UNHCR chief calls for peace in Afghanistan as refugees leave Pakistan
BELELI, Pakistan, Sept 17 (AFP) - UN High Commissioner for Refugees Sadako Ogata Sunday called for the restoration of peace in Afghanistan as she bade farewell to some 201 Afghan families who are to be resettled in their home country.
The families left the Belili camp, 10 kilometers (six miles) west of Quetta, the capital of Pakistan's southwestern Baluchistan province in a convoy of 35 trucks.
A total of 916 refugees, all ethnic Pushtuns, left the camp located near a Pakistan army base on the road to Chaman, bordering Afghanistan.
The returning refugees will be settled in Hilmand and Kandahar in southern Afghanistan, UN sources said adding that each family will get 5000 rupees (about 90 dollars) and 300 kilogrammes of wheat upon their arrival in Afghanistan.
"I have come here to say goodbye to those who want to to go back," Ogata told AFP.
She stressed that the people of the war-torn country wanted peace.
"They are going back hoping peace will return soon," Ogata said.
Ogata was to leave later for the western Afghan province of Herat where she said she would hold talks with Taliban officials on the plight of the Afghan refugees.
Repatriation can be carried out if there is peace, she said adding the refugees also want education. "It is for this reason that I will discuss the human rights situation with the Taliban officials I will meet," she said.
"I am happy to be back home, but I am a bit worried, " said Mohammad, 36 who is returning to his home province of Hilmand.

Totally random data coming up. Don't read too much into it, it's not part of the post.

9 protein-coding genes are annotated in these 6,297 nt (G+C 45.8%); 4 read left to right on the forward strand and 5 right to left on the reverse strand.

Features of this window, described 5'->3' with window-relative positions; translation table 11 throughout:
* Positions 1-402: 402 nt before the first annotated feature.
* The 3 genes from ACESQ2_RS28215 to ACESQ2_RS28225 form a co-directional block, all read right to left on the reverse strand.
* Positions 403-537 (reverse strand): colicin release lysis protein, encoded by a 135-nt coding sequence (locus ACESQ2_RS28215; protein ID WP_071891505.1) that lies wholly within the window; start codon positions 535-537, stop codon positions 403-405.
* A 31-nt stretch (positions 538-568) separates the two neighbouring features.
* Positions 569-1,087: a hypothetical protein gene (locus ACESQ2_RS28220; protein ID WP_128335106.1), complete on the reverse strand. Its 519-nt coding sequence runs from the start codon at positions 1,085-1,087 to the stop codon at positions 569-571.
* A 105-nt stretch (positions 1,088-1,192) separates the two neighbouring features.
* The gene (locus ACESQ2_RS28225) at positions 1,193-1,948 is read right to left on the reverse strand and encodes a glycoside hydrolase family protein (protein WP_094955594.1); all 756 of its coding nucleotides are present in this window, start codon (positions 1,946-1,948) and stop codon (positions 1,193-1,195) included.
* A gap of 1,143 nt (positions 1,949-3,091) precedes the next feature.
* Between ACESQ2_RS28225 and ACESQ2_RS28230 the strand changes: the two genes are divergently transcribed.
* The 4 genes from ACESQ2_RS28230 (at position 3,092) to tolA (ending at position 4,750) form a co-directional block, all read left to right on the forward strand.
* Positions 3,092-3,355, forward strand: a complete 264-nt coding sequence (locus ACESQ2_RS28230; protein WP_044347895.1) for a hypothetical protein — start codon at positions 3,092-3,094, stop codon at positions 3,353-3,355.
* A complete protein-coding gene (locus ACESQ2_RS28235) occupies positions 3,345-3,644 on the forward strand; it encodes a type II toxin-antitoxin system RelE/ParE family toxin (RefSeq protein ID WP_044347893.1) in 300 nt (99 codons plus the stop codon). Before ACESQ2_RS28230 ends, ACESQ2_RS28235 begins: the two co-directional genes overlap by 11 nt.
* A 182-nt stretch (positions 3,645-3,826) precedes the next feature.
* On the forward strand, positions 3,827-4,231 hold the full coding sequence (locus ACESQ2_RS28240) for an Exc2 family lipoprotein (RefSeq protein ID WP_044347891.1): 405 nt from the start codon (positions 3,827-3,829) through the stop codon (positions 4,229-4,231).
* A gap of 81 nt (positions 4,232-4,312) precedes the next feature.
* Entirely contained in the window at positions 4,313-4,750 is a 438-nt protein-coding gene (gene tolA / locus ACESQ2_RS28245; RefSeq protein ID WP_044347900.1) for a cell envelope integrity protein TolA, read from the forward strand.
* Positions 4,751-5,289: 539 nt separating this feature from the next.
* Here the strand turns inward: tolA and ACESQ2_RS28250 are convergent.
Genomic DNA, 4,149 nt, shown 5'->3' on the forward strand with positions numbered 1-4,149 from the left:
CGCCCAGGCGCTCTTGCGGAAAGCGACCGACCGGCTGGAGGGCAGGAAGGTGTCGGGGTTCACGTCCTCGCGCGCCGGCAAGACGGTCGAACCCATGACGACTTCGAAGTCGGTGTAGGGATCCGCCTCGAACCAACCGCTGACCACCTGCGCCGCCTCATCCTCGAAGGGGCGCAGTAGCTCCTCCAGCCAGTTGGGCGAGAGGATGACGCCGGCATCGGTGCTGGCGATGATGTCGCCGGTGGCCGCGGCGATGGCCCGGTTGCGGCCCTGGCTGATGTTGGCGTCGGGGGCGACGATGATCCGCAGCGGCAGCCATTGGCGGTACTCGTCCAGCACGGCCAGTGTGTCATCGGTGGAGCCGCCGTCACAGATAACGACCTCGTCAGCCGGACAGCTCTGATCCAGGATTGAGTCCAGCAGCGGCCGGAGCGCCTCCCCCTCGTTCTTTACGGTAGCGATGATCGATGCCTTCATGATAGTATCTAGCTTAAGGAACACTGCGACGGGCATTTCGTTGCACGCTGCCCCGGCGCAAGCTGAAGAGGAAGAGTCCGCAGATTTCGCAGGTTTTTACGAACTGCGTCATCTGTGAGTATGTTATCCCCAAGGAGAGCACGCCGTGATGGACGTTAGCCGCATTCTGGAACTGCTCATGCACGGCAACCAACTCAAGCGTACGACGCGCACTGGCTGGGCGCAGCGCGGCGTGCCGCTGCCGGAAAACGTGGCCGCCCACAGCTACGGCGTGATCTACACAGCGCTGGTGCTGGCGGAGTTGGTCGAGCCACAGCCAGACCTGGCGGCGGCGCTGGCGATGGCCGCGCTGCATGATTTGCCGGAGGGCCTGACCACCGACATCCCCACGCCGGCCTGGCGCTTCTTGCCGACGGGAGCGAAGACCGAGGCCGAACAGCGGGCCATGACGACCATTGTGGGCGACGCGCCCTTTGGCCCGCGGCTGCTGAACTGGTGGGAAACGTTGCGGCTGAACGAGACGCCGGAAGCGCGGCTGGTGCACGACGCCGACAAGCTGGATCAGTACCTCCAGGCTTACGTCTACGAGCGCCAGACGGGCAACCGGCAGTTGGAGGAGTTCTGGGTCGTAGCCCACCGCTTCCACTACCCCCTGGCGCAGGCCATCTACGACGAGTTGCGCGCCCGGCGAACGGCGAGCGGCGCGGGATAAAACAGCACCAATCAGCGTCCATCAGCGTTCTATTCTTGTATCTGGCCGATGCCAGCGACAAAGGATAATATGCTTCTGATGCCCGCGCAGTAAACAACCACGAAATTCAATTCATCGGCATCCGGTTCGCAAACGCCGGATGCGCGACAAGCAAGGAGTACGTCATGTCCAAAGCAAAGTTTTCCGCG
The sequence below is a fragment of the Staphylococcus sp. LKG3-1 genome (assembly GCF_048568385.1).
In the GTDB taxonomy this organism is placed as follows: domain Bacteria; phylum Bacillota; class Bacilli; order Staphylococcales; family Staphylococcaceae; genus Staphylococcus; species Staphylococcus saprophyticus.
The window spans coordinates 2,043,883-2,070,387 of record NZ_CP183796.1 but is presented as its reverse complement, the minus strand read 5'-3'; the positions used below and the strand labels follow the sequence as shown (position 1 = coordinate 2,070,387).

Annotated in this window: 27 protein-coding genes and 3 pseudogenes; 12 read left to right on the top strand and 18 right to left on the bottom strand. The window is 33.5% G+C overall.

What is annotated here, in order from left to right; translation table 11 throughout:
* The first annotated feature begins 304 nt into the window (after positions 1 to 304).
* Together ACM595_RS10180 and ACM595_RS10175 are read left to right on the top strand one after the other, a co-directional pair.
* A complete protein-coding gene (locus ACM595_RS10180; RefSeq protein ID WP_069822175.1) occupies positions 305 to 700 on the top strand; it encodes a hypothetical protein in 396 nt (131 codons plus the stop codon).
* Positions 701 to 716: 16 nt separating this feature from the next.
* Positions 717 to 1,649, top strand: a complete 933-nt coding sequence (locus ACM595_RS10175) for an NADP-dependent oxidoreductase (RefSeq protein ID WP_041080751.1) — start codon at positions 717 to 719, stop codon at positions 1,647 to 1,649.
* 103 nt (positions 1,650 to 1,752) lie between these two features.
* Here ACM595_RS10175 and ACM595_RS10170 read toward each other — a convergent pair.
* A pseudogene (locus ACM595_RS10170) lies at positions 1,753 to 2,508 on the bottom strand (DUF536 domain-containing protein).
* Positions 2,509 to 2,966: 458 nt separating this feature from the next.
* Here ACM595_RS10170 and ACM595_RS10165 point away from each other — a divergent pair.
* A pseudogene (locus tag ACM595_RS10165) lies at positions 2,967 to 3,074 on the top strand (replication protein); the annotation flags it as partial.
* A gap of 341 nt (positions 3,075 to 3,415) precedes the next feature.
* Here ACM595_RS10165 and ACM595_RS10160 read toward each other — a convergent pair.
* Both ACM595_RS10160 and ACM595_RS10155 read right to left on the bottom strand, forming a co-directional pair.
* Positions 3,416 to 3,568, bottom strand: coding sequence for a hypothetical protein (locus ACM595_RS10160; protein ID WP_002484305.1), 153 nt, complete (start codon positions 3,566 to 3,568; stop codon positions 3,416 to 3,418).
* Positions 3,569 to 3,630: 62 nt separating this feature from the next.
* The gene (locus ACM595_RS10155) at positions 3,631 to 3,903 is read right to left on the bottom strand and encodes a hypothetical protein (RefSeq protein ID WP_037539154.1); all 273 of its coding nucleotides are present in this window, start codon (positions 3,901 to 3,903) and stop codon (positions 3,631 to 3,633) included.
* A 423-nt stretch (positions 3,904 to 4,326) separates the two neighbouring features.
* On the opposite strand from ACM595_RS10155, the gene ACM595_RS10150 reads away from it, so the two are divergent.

"I was never involved in politics and I am Pushtun. I think I will have no problem," he said referring to the ethnic affinity of the ruling Taliban militia.
Ogata began her tour last week to focus on the plight of some 2.6 million Afghan refugees in Pakistan and Iran.
She has already held talks with Pakistan President Mohammad Rafiq Tarar and military ruler General Pervez Musharraf who called for increased international interest in ending the refugee crisis.
"I am fully aware it is a very heavy burden on people and the government of Pakistan" hosting 1.2 million refugees for the past 21 years, she said.
"There are still new outflows due to fighting" in Afghanistan, she added.
However she did not promise any increase in the assistance from the UNHCR which is already hit by "donor fatigue."
She described the repartiation of the refugees as a "complex issue which has to addressed in a comprehensive manner."
The commissioner will cross the border from Herat into Iran where she will visit several refugee camps holding about 1.4 million Afghan refugees.
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